Energy savings & safety, was: security in cohousing
From: Joe Gotobed (jgotobedLPL.Arizona.EDU)
Date: Sun, 1 Aug 1999 15:15:21 -0600 (MDT)
The responses to the "security in cohousing" thread make it clear we
all agree community is the most effective security. That is the primary
reason our family is involved in the Sonoran CoHousing project here in

While I agree with Liz's statement "there is no such thing as safe"
it's important to try. I advocate automated systems for safety and
energy savings and simply note they can be extended to other uses.

Fire safety. Smoke alarms are essential and I'd like to be able to hear
my neighbors' alarm as well as my own. Ours CoHo will have ten three &
four-plexes. So in addition to the inside horns that wake you from your
sleep, one more on the outside of the building wakes the neighbors.
Make sure it's high enough off the ground to avoid tampering.

Energy efficiency. Interior lighing is a big heat load. Leaving lights
on more than needed wastes energy and adds cooling costs to counter the
heat (I live in a desert). Doors/windows left open also increase
utility bills. Door and window sensors along with motion sensor light
switches (with an on-off overide) will all be paid for by their energy
savings. This is based on current utility costs (which may well rise
over time).

A growing number of lenders are willing to listen to this simple
pitch.  If you lend me the money for the efficiency foo-foo the utility
bill reductions will more than pay the increased mortgage.  You're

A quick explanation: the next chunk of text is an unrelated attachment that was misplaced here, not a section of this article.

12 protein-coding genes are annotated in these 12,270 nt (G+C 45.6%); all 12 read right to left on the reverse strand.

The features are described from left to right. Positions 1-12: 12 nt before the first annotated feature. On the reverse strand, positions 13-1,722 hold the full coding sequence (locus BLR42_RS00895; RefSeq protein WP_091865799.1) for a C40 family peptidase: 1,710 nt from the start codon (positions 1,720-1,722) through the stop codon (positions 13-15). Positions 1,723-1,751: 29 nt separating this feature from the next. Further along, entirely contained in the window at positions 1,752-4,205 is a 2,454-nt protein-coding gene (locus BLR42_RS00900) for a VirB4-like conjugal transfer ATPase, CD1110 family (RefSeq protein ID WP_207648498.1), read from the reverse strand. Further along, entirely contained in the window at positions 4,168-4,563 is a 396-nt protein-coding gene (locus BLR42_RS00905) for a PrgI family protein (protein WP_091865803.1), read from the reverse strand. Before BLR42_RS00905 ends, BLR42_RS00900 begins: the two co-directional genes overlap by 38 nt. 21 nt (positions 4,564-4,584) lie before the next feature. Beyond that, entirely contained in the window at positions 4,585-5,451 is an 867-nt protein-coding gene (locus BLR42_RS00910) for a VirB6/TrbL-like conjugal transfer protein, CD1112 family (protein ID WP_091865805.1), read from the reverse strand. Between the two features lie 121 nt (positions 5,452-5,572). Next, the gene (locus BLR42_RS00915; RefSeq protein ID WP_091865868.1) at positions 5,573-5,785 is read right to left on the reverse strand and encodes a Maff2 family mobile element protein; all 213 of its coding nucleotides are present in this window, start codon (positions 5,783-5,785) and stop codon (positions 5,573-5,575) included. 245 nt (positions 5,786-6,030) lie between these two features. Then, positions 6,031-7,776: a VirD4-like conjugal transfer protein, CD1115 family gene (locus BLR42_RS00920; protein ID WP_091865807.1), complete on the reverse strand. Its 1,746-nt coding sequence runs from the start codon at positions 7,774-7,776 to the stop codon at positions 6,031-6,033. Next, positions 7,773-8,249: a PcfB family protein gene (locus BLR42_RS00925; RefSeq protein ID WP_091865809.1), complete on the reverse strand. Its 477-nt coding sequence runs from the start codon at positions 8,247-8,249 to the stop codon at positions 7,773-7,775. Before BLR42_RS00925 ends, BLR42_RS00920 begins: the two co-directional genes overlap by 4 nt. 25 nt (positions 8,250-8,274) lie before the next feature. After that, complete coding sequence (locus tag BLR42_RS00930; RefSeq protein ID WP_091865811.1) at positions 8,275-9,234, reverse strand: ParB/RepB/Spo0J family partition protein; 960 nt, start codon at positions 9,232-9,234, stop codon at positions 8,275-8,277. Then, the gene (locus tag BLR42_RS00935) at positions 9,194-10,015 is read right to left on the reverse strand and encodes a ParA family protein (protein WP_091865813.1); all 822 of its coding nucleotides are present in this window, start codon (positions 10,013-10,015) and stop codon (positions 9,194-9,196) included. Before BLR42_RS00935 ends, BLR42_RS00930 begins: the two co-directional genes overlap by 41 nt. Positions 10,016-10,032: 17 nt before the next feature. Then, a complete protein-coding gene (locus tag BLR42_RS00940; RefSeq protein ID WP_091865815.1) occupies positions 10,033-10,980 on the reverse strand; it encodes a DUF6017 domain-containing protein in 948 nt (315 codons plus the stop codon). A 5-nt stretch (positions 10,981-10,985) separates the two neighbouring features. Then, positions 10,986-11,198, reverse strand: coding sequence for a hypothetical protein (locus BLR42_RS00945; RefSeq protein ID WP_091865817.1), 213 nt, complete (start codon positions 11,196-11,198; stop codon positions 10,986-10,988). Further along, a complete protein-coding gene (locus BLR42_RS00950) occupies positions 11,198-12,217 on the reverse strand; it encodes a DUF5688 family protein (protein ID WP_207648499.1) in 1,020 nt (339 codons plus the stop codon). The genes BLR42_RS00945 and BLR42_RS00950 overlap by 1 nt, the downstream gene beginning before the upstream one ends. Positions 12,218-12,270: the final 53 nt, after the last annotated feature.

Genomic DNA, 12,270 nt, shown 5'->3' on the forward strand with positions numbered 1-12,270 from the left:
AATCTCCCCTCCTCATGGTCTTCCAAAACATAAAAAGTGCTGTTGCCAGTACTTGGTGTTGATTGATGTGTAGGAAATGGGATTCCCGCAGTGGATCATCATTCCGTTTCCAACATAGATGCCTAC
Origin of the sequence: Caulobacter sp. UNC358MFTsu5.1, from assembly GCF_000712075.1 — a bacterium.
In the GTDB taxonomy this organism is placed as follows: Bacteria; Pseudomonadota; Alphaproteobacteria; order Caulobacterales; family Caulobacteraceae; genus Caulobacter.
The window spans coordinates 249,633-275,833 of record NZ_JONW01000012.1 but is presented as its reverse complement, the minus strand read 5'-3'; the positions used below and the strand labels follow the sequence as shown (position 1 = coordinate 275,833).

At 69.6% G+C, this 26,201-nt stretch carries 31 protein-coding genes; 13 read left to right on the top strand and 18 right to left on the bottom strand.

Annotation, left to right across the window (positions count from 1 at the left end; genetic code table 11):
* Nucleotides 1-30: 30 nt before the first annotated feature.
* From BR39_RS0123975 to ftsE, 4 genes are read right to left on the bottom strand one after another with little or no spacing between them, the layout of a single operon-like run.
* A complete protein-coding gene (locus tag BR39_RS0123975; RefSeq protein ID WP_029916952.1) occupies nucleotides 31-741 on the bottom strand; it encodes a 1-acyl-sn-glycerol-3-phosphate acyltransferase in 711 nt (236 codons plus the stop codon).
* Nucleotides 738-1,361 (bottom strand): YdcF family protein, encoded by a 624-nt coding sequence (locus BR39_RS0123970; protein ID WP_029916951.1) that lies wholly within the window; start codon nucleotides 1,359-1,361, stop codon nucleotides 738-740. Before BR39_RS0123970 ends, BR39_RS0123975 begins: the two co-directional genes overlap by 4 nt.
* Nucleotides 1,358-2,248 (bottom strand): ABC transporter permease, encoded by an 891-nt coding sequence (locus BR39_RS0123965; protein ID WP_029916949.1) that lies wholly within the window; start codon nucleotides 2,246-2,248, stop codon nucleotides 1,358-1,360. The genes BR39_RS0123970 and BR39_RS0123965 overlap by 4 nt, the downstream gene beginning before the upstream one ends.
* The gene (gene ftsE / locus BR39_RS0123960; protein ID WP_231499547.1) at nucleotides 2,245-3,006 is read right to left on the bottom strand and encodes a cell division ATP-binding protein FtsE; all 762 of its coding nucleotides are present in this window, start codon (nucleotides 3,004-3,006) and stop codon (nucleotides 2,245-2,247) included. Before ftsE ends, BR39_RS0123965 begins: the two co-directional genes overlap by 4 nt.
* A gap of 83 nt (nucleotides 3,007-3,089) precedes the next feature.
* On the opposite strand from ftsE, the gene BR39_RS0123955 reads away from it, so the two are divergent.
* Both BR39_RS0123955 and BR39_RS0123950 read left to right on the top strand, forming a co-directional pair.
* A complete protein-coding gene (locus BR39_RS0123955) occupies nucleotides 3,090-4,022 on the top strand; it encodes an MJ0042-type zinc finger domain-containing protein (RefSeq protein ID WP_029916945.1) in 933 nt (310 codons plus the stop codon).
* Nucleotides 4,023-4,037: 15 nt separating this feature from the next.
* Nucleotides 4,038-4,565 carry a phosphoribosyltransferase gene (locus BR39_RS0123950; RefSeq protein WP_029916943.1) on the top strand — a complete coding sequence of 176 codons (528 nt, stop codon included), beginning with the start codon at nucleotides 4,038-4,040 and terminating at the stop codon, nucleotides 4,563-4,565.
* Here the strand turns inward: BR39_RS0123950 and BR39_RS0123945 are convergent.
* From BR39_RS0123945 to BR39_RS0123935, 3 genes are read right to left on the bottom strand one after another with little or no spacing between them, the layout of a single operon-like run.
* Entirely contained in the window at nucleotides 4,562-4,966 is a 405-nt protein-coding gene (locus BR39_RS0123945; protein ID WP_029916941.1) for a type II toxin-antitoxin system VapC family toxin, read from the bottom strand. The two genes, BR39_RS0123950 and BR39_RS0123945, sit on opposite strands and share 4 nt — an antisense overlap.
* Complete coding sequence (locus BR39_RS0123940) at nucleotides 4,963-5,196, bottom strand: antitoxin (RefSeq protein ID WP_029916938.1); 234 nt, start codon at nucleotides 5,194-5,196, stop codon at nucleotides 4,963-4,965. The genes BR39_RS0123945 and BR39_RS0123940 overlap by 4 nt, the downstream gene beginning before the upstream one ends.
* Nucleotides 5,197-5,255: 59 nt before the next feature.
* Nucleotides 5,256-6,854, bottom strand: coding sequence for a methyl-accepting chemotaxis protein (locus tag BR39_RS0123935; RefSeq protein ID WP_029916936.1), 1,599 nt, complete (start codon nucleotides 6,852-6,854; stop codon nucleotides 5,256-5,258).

simply offering to send the bank some of what you save from the gas &
electric folks. They like that.

Extending these safety and energy savings devices to perform as alert
systems is not complicated and very reliable. I may be a *bit* biased
due to twenty years as a computer-geek but my 5 yearold can turn our
alarm on & off and the three yearold could if we'd thought to put the
panel lower on the wall.  If it was on the outside next to the door
then it could unlock the door for you too. They are used routinely
on autos now which is far more demanding than residential use.

Many homeowners insurance policys are less if you have a "security"

It's certainly true that "security" systems don't make you safe.
Reliable ones alert the community (with few false alarms) to the
presence of burgulars that might otherwise be missed. As a consequence,
word gets around among the thieves, and your space is less of a

Quality designs do not have the horn where the bad guys can silence
it.  The buildings' fire horn, out of reach and easy to see, can do
this duty.

Of course I've not talked my neighbors into any of this :-)... by &
large we're just struggling to keep prices in line & get built. The
extra $1,000 may only be spent by my family when it's all said & done.
And if I only reap the energy savings and never set off the fire alarm
that would suite me just fine. If my teenager is so clueless as to set
of the alarm I've got a real problem :-). Yikes.


Joe Gotobed

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